By Scott Stuart for the Iowa City Press-Citizen
Despite inflammatory political, religious, ethnic, and gender diatribes which argue for divisiveness, we are all humans. We are born, we die, and in between we form relationships. This is the essence of being human, and we share it with every other human being on the planet.
We also suffer. The forms of our suffering vary across age, geography and circumstance, but we suffer nonetheless. People close to us become ill and die. We struggle with cancer, AIDS, diabetes. We lose our jobs, we lose important relationships. We have conflict with those we love and with those we cannot avoid. These too are part of the human condition.
Interpersonal psychotherapy (IPT) is one method of dealing with this suffering, and it is of particular relevance because it touches on the fundamental issues of being human: love, conflict, loss, change. IPT has been used as a treatment for depression, anxiety, eating problems, personality and relationship problems — for suffering — around the world. It works well because of its clear focus on human relationships, social support, and community.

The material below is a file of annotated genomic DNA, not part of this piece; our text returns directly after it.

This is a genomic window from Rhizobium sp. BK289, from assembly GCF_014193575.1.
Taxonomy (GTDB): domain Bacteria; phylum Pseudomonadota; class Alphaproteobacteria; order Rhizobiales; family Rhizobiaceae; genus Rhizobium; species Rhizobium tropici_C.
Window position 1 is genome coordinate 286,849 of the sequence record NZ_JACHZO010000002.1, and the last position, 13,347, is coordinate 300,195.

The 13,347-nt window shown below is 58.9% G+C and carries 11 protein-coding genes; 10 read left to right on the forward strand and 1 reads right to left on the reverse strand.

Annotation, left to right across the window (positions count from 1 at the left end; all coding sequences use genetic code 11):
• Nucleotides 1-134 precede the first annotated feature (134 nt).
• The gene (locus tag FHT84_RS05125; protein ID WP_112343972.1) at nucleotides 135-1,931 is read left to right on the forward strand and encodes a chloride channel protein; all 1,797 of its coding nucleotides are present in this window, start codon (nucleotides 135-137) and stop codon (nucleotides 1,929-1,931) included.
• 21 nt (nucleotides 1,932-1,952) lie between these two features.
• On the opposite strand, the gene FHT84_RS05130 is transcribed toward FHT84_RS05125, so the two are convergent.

Unlike psychoanalysis or other long-term psychotherapies that were prevalent decades ago, IPT is short-term and is designed to help people recover from depression and other forms of suffering quickly. IPT is crisis-focused, and treatment may last only six to 16 weeks with some maintenance care to keep people well once they’ve recovered.
The short-term nature of IPT and its emphasis on loss and relationship makes it particularly suitable for interpersonal crises of all kinds. As one example, IPT is used in the Women’s Wellness and Counseling Service at UI Hospitals and Clincs.
The Women’s Wellness Service is designed specifically for women (and their families) who may be suffering from postpartum depression, depression or anxiety during pregnancy, or who are suffering from pregnancy or postpartum losses, miscarriages, or problems with the baby’s health. We also work with couples undergoing infertility treatment and other reproductively-related mental health and wellness issues.
The WorldCanvass television and radio program Thursday will provide a review of IPT and how it is used around the world. In addition to cultural adaptations, we’ll be discussing different ways of delivering psychological care around the world, as well as the ways health care systems provide psychiatric care. And we’ll talk about how many of those systems are far better than our system in the U.S., and what we can learn from them.
The program will be recorded at 6 p.m. Thursday in the Senate Chamber of the Old Capitol and is free and the public is invited to attend.
We find strength in community. We love other people, and are loved by them. In the face of loss, conflict, and change, we can discover our shared humanity and connect with one another. We transcend our suffering by loving others and knowing that we are loved.
Scott Stuart teaches psychiatry at the University of Iowa.